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Will Washington be a player in the presidential nominating process?

Washington Democrats historically have used caucuses for the presidential nominating process.

For the first time, a primary will determine how to allocate most of the state’s 107 delegates to the Democratic National Convention, July 13-16 in Milwaukee.

Ballots for Washington’s March 10 presidential primary will be mailed Friday.

So far, only 64 Democratic delegates nationwide have been awarded based on the Feb. 3 Iowa caucuses and the Feb. 11 New Hampshire primary. That would seem to put Washington Democrats in a prime spot to help determine who will face President Donald Trump in the Nov. 3 election.

The problem is the Democrats’ nominating process is about to accelerate dramatically, with the Nevada caucuses Saturday followed by the South Carolina primary on Feb. 29. Three days later is “Super Tuesday,” when about one-third of all Democratic delegates will be allocated based on primaries in 14 states, including California and Texas, the two states with the biggest populations and number of delegates.

Once votes are counted from Super Tuesday, the eight-person field for the Democratic nomination likely will shrink as candidates accept they don’t have the political support or financial backing to continue. Some could bow out before the March 3 delegate bonanza.

Washington will share the March 10 primary date with five other states, including Michigan, where President Donald Trump eked out a narrow victory over Democrat Hillary Clinton four years ago. Michigan had the tightest contest among the 50 states, with only 0.22 of a percentage point separating the two candidates.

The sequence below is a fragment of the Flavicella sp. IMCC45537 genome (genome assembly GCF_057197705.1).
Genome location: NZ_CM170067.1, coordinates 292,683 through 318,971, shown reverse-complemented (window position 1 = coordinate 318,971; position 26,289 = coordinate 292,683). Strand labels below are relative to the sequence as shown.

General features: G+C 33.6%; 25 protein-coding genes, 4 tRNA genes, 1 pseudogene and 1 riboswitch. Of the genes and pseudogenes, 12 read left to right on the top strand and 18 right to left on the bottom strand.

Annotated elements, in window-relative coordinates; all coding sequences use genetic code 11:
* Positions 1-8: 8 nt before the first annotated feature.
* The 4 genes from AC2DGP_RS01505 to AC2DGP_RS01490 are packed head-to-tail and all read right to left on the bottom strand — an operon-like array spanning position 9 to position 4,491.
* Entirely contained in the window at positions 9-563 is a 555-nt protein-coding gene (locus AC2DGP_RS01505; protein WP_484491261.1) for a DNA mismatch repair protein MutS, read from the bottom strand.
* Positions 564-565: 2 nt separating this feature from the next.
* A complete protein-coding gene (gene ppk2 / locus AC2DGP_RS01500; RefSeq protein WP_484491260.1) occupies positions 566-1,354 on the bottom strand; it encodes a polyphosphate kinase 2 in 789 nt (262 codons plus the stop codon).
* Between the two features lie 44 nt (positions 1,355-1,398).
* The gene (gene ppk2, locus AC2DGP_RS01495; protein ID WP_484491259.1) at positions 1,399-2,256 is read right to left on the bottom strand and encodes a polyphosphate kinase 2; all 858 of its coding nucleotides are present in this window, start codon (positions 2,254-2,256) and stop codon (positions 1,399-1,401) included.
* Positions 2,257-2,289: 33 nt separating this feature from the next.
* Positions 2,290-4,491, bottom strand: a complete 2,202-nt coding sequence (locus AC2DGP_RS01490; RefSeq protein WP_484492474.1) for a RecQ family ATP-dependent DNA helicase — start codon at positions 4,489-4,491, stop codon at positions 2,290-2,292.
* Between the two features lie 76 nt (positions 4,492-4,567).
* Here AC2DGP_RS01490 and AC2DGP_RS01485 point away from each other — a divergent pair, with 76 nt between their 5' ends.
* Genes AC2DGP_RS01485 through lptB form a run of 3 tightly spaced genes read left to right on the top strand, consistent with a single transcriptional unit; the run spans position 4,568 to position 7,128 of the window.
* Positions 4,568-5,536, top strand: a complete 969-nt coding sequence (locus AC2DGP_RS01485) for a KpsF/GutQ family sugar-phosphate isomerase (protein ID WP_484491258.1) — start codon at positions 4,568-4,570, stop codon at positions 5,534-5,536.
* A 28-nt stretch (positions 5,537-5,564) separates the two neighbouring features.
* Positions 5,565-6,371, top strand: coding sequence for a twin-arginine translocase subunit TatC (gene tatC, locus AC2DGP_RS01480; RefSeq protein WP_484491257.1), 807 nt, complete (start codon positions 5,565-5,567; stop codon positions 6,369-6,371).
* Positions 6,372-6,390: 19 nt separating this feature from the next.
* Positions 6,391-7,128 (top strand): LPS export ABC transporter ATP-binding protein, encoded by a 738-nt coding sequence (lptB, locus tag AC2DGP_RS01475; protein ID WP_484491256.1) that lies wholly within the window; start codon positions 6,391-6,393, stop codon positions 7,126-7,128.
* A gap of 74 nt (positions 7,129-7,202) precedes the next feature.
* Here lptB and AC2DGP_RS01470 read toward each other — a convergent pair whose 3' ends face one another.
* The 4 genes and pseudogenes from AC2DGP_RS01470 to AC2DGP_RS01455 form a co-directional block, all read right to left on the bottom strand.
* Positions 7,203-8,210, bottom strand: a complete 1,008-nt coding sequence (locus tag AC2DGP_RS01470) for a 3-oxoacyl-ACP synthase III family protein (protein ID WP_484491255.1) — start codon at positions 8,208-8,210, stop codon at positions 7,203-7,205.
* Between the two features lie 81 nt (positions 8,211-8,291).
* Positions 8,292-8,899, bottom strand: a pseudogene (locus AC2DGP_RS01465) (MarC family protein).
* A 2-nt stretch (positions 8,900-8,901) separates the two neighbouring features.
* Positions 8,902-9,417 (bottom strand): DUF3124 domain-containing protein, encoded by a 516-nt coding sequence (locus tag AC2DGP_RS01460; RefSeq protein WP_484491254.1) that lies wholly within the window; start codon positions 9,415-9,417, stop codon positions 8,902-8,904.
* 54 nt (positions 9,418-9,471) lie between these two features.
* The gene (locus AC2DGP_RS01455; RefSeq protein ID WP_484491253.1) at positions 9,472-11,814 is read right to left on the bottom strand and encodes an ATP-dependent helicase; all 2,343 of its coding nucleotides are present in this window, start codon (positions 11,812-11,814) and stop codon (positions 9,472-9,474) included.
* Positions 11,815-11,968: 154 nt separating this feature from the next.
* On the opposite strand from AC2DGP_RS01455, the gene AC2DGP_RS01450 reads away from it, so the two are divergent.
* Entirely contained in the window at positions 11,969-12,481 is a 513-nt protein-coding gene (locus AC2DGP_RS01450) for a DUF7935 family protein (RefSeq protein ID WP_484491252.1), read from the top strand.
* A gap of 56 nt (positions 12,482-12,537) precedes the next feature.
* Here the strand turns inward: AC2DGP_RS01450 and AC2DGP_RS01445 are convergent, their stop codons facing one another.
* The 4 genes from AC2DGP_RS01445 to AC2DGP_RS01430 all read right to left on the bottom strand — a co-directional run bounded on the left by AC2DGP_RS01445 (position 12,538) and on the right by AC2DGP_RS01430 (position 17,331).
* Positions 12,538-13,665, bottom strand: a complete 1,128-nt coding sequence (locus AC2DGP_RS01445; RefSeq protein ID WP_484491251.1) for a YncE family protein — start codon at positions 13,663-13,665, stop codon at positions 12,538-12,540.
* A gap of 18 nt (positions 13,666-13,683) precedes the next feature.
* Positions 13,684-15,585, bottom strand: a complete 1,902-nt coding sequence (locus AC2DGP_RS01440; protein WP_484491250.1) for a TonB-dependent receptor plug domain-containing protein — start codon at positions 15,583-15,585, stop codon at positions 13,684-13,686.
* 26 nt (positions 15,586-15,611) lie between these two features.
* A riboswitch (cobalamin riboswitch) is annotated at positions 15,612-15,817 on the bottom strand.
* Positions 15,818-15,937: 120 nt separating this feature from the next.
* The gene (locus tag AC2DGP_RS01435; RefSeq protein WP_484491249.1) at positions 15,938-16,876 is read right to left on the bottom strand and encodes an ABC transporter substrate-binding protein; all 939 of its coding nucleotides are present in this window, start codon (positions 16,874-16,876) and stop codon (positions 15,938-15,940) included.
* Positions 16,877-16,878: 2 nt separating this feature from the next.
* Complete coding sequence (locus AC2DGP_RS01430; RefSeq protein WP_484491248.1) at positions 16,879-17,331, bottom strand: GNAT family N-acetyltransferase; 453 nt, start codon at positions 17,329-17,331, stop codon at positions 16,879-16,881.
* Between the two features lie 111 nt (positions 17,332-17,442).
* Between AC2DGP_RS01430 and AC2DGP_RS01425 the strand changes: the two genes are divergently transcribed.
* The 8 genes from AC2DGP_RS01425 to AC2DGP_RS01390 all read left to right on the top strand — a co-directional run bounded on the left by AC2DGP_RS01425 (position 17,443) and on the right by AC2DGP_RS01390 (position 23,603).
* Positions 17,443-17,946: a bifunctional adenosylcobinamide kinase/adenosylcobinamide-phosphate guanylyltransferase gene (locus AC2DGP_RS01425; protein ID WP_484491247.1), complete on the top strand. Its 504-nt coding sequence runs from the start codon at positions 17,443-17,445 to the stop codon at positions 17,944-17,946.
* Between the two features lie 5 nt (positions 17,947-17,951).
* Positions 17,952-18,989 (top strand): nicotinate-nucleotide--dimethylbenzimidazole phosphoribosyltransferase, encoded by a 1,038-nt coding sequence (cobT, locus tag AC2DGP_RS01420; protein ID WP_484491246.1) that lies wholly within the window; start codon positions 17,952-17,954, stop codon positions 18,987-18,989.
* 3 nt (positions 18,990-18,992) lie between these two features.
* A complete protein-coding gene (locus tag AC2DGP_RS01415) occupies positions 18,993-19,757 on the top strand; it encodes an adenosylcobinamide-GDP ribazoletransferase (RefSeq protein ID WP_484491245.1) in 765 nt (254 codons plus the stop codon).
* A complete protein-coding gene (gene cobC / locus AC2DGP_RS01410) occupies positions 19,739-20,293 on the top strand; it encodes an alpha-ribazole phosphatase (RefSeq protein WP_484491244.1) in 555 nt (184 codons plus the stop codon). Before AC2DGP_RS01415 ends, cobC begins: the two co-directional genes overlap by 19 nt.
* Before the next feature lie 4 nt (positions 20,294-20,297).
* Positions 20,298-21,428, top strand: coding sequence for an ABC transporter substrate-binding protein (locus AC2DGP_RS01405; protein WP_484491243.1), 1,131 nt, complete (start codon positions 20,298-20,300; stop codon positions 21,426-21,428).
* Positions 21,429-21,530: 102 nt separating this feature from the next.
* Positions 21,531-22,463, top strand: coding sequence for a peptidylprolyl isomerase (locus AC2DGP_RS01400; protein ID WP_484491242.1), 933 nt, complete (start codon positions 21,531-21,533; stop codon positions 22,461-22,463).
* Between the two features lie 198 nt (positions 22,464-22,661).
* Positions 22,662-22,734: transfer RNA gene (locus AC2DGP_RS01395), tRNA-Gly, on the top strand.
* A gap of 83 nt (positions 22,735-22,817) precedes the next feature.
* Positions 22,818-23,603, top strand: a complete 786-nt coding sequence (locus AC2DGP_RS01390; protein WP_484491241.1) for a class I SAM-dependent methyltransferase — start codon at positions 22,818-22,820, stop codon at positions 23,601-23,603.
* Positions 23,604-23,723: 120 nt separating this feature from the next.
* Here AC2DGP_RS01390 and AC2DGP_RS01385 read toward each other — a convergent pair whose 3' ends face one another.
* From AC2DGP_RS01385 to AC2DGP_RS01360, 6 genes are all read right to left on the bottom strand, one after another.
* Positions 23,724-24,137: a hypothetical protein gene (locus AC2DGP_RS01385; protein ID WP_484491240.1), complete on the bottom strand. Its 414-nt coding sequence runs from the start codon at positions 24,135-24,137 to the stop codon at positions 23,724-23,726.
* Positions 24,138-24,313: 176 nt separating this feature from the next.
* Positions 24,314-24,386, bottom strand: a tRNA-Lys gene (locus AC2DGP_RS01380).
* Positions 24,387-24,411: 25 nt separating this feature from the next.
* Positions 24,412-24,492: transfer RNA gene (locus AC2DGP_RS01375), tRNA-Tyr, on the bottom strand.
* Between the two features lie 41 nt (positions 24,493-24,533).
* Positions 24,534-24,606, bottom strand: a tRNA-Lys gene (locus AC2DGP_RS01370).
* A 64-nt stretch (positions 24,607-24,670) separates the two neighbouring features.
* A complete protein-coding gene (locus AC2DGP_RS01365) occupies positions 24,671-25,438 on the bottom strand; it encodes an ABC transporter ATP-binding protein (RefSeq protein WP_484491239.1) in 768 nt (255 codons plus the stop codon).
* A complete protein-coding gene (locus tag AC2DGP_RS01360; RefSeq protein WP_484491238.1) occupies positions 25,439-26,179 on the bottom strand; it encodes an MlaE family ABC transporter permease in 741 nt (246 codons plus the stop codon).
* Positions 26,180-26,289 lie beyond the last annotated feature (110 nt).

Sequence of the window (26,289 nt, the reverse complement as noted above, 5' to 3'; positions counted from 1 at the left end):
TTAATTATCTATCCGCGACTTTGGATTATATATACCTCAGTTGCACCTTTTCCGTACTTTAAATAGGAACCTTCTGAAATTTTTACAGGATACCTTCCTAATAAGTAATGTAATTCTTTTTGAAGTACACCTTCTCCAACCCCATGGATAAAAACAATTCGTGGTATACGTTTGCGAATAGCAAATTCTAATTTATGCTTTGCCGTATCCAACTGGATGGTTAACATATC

Trump won Michigan, Pennsylvania and Wisconsin in 2016, three states that had been part of the “Blue Wall” of states that voted for the Democratic nominee in six consecutive presidential elections. Michigan could be a battleground again, both in the Democratic nominating process and the general election.

Will Casey, communications director for Washington State Democrats, is optimistic that Washington will be a player this year, which is why the 2019 Legislature moved the primary from late May to the second Tuesday in March.

“I think Washington is still going to be a very hotly contested primary,” he said.

Sen. Bernie Sanders, I-Vt., drew an estimated 5,000 people to a March 20, 2016, rally at Hudson’s Bay High School. Six days later, he scored a big win in Washington’s 2016 caucuses and snared 73 percent of available delegates.

Sanders returned to Washington this week for a rally Monday night at the Tacoma Dome. Sen. Elizabeth Warren, D-Mass., is scheduled to campaign Saturday in Seattle.

Casey said Democrats are trying to get presidential candidates to campaign in the state, including attending the March 7 Warren G. Magnuson Awards Dinner in Seattle.

“Even if the candidates don’t come out, I am sure you will see high-profile surrogates,” he said.

With the presidential field likely to winnow further before the March 10 primary, Democrats may want to hold on to their ballots to ensure that their vote goes to a candidate still seeking the party’s nomination.

Casey said he understands the rationale for voting late, but it’s not up to the party to advise voters when to return their ballots.

“We’re thrilled we are able to make the switch to a primary,” he said. “We are just excited that more people are going to have a chance for their voice to be heard in this process.”

Trump, who has a virtual lock on the Republican nomination, has a rally scheduled for Thursday night in Colorado Springs, Colo., followed by another Friday in Las Vegas.

Party affiliation

The presidential primary is an oddity in Washington, a state where citizens don’t select a political party when they register to vote. For the March 10 primary, voters must mark a political party box on their envelopes for their votes to be counted.

Clark County Auditor Greg Kimsey said election workers will process the ballots as they come in, including verifying signatures and ensuring votes match their stated partisan affiliation.